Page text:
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By Subin Im, PharmD


Gilead ($GILD) got its fifteen minutes of fame in the beginning of the pandemic through its antiviral medication, remdesivir (Veklury), which is used to treat hospitalized COVID patients and high-risk patients outside the hospital. From its peak at $84.99 on April 17, 2020 to its current price of $61.15 (as of 4/7/2022), it has been quite a rocky downhill. But will Gilead be able to recover? Let’s look at some of the recent changes that impact its trajectory.

In the beginning of March 2019, Gilead had a change in leadership with the new CEO, Daniel O’Day. One of the biggest potential problems that the new CEO identified were the expiring patents on Gilead’s greatest assets. For example, Truvada, which is used as pre-exposure prophylaxis to prevent contracting HIV, has a patent that expires in 2020. Truvada generates $3 billion out of the $22.4 billion of Gilead’s total revenue in 2019, so it was only a matter of time. When revenues are decreasing with the lack of innovative in-house pipeline medications, people tend to panic and are prone to take action. The type of action that Daniel O’Day chose to take is acquisitions. 

Since 1987, six of the 21 total acquisitions by Gilead have been in the last five years. Through its acquisitions, Gilead made it clear that it does not want to be a one trick pony in treating viral diseases. As the leader of antivirals, 70% of its 2020 sales came from its HIV franchise, with one of its treatments for HIV (Biktarvy) bringing in 29% of its total 2020 sales. Gilead has delivered life changing medications for patients. For instance, its medications (Sovaldi and Harvoni) can cure hepatitis C, which cause inflammation and damage to the liver. Although this development was revolutionary from a healthcare and patient standpoint, it is not as bright when looking from a business standpoint. The limitation is that because they cure people rather than chronically treat, their sales are bound to die out. It is quite unfortunate that Gilead was not even able to reach its intended target patient population (those with Hepatitis C) because many insurance companies are only approving coverage for those who are extremely affected by this virus with severe decompensated livers.  In addition, the sales of its COVID-19 treatment, Veklury, is facing a roadblock as there are milder strains of the virus that do not lead to as high of hospitalization and death rates. Therefore, its diversification of therapeutic areas, specifically oncology, needs to be a game changer for Gilead. 

In 2017, Gilead acquired Kite Pharma for $11.9 billion in cash, which develops treatment for blood cancer through CAR-T therapy. Through this innovative technology, patient’s cells are taken to the lab where they are engineered to target and kill cancer cells. Then, the “stronger” cells are infused back into the patient. To further its oncology quest, Gilead acquired Forty Seven for $4.9 billion in 2020, gaining control of its lead candidate antibody magrolimab. However, in the beginning of 2022, Gilead announced that it is partially holding its clinical studies of magrolimab due to unexpected serious adverse effects. 

To really mark its presence once again, Gilead pursued its largest acquisition of Immunomedics for $21 billion in 2020. This acquisition came with a heavy price tag because of its most sought-out asset: Trodelvy. This medication can treat triple negative breast cancer, which is the form of breast cancer that is most challenging to treat. Trodelvy identifies a specific protein called TROP2 and kills cells that express TROP2. Due to its dramatic results, it has been approved for triple negative breast cancer and locally advanced or metastatic (stage 4) urothelial cancer. But there is more. TROP2 is not only expressed in breast cancer and urothelial cancer but in also other types of cancer, such as lung cancer. Therefore, its list of indications is most likely to expand within the next decade, potentially making it a blockbuster medication. However, some of Trodelvy’s latest clinical data is underwhelming when one considers the high price that Gilead paid for the intellectual property.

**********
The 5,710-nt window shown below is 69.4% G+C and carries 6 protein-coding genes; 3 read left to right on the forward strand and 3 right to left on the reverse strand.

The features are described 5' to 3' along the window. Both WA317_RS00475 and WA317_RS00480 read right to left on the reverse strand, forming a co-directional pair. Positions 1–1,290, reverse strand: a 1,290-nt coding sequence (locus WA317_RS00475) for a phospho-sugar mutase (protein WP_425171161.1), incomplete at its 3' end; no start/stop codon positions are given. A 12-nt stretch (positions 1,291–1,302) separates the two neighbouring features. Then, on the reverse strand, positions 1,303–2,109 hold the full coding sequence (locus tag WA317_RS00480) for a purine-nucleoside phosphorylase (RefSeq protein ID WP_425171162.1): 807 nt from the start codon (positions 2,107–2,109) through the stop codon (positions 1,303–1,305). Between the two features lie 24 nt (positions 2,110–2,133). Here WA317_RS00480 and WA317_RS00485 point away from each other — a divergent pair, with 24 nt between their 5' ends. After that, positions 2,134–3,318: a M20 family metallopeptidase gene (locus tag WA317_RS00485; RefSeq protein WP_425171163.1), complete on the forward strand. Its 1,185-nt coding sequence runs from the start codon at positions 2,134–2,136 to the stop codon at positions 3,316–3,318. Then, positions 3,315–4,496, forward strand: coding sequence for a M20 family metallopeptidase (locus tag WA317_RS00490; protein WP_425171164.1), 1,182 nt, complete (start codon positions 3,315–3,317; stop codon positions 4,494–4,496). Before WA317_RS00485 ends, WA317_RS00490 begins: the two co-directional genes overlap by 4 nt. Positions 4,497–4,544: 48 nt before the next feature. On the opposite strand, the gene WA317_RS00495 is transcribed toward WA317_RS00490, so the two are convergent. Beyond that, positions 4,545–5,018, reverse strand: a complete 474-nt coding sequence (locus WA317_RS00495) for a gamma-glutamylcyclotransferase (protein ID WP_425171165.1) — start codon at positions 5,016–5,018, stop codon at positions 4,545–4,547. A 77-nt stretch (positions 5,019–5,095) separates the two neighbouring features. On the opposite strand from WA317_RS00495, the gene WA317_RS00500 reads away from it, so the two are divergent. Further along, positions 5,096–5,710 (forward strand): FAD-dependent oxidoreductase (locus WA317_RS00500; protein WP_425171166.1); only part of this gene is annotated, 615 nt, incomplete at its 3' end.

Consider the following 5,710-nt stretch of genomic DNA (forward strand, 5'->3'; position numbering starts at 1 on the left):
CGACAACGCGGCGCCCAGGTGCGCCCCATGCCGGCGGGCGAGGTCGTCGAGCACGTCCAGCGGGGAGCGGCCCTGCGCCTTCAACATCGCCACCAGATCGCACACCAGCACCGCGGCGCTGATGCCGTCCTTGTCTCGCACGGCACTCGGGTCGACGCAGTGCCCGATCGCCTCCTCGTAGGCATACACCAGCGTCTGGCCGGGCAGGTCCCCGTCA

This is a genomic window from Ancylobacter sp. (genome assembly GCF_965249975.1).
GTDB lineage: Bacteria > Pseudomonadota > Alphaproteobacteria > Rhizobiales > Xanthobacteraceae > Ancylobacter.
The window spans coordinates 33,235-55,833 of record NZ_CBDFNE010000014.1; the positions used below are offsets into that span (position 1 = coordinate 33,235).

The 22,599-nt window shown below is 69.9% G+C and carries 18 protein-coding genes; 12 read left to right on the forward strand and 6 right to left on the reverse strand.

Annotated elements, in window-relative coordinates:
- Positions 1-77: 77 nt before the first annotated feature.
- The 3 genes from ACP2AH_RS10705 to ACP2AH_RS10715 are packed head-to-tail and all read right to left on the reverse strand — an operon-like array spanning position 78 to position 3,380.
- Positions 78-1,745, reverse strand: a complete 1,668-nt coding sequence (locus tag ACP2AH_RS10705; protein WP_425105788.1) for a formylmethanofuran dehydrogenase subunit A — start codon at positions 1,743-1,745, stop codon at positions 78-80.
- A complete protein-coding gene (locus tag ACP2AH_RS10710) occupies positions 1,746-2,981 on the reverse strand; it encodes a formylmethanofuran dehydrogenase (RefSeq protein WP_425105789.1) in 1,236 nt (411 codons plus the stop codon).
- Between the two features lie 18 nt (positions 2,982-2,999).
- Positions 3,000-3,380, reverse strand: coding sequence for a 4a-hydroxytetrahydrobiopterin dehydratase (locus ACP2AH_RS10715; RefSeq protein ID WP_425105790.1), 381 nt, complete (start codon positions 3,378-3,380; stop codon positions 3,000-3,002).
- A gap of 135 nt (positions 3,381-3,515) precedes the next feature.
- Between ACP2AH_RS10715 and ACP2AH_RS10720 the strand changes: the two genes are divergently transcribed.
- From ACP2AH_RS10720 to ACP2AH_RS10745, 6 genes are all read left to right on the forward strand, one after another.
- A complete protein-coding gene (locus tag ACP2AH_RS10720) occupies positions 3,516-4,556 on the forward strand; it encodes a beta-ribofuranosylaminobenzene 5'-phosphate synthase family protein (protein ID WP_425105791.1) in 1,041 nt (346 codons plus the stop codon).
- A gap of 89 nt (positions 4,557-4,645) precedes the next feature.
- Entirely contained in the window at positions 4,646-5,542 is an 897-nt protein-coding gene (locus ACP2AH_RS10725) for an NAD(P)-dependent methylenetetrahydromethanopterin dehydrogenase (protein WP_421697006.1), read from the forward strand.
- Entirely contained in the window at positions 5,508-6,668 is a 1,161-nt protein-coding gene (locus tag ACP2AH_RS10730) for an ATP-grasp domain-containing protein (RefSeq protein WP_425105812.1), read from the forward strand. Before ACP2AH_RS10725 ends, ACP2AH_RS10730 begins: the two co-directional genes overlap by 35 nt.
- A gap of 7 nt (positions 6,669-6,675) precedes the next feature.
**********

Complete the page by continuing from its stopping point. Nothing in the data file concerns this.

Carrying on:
Gilead is not straying too far from its core focus of antivirals. In early 2021, Gilead acquired a German biotech company called MYR, which develops treatments for hepatitis B and D. This deal was finalized at $1.4 billion cash.  It’s too early to  know how that purchase will work out. 

Clearly, these acquisitions did not come with a light price tag. Is Gilead spreading itself too thin with all these acquisitions and potentially struggling to operate as one cohesive company? Gilead’s long-term debt increased by 46.18% in just a year, from $23.1 billion in 2019 to $33.88 billion in 2020. Of course, it will take time to see the fruits of these acquisitions. But it is also important to remember that Gilead may be digging itself a bigger hole of debt that might be hard to get out of. On the “brighter” side, Gilead’s current dividend yield of 4.8%  has grown by 36.5% over the past five years. Even with all of the challenges facing the company, that juicy yield still represents just 37% of the company’s total cash flow.  But this dividend yield may not be enough to justify the current declining value of Gilead. The company’s solid current income is beyond question, but whether or not all of these acquisitions will pay off in the form of share price growth is anybody’s guess.

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